Poorly differentiated adenocarcinoma1078.9 ± 3.6 (65–90)3:7

Immunohistochemistry.  The expression of EZH2, HDAC1, and HDAC2 were assessed immunohistochemically using monoclonal antibodies: anti-EZH2 (clone 11, 1:100; BD Transduction Laboratories, San Jose, CA, USA); anti-HDAC1 (clone 3E1, 1:250; Sigma, St Louis, MO, USA); and anti-HDAC2 (ab12169, 1:500; Abcam, Cambridge, UK), as described previously.(6,24) As a negative control, similar dilution of the control mouse IgG (Dako, Glostrup, Denmark) was applied.

The expressions of EZH2, HDAC1, and HDAC2 were evaluated semiquantitatively according to the percentage of positive cells: 1 (negative, 0–10% epithelial cells in the lesion were positive); 2 (focal, 10–50% positive); and 3 (extensive, 50–100% positive). In addition, the percentage of cells positive for EZH2 was semiquantitatively calculated in high-power fields of two or three foci containing approximately 100 contiguous epithelial cells, and the mean was regarded as the labeling index in each case.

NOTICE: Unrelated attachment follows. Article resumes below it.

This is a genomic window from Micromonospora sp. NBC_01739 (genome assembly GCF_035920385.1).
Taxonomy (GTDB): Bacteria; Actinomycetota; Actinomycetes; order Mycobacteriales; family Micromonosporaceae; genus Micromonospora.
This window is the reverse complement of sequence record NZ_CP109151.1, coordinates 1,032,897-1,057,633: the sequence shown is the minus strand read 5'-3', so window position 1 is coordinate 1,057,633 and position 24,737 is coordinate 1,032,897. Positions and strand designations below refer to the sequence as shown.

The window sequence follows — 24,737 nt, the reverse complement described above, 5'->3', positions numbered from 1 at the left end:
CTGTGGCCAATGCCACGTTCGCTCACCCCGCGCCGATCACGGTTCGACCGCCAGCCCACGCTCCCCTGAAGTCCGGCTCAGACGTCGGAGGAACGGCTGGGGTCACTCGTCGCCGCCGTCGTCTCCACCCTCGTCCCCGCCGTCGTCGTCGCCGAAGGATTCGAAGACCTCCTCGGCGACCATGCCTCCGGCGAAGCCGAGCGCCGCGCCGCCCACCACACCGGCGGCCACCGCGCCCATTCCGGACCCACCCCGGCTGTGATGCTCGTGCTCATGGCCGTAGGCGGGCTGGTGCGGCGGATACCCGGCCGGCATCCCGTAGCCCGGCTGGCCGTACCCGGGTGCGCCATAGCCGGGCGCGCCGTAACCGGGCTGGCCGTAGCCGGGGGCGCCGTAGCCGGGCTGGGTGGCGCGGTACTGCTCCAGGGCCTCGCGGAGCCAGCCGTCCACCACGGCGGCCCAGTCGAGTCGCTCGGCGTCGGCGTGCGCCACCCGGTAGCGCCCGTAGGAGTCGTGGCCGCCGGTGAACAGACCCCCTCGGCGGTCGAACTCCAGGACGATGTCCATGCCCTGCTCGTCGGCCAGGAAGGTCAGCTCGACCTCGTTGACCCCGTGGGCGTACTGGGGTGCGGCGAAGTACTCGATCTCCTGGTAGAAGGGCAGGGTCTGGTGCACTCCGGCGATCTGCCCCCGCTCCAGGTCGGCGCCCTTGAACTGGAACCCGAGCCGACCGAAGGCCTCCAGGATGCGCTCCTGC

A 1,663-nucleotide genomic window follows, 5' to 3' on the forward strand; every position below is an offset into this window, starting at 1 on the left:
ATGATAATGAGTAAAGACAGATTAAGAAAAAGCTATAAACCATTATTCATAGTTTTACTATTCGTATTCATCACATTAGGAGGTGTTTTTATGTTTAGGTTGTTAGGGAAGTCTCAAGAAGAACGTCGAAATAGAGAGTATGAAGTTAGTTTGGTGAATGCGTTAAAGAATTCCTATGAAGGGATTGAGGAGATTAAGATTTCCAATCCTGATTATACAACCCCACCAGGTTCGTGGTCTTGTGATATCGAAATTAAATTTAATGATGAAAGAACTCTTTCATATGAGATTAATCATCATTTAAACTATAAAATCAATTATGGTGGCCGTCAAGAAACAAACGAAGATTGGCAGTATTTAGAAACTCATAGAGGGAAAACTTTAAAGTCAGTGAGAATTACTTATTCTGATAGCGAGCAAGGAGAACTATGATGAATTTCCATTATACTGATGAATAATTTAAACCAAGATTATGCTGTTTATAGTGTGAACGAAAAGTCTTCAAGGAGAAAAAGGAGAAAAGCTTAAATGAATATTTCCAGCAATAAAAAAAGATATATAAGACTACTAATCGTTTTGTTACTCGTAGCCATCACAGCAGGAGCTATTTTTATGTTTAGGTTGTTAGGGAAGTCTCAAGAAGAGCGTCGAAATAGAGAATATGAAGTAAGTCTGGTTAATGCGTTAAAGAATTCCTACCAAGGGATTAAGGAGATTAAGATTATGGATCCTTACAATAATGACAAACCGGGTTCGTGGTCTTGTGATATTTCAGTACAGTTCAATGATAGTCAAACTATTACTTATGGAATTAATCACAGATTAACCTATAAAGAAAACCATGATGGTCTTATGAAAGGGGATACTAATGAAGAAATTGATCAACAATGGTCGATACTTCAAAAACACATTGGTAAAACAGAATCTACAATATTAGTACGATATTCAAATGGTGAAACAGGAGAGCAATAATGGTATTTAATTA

Cell culture study.

Reagents.  SAHA was purchased from Cayman Chemical (Ann Arbor, MI, USA). Media, FBS, and antibiotic–antimycotic were purchased from Gibco (Rockville, MD, USA).

Primary culture of HGECs.  Human gallbladder epithelial cells were established from a surgically resected gallbladder with cholecystolithiasis as described,(24,26) and grown as monolayers. Epithelial nature of these cells was confirmed by the expression of CK7. HGECs were incubated in culture medium as described, and HGECs between passages four and eight were used.

Culture of carcinoma cell line.  The human gallbladder carcinoma cell line TGBC2TKB (RCB1130) was provided by the Riken Cell Bank (Tsukuba, Japan). Two human cholangiocarcinoma cell lines, HuCCT-1 and TFK-1, were provided by Cell Resource Center for Biochemical Research, Tohoku University, Sendai, Japan. TGBC2TKB cells were maintained in DMEM containing 5% FBS, and HuCCT-1 and TFK-1 in RPMI-1640 with 10% FBS in a standard condition.

Assay for relative cell number.  Carcinoma cells (TGBC2TKB, HuCCT-1, and TFK-1) and HGECs were seeded in a 96-well plate (3–5 × 103 cells per well). After several treatments, these cells were cultured for 48 h and the relative cell number was assessed using Cell Proliferation Reagent WST-1 according to the manufacturer’s protocol (Roche, Mannheim, Germany).

Assay for apoptosis.  Apoptosis was detected using the ssDNA apoptosis ELISA kit (Millipore, Billerica, MA, USA) according to the manufacturer’s protocol.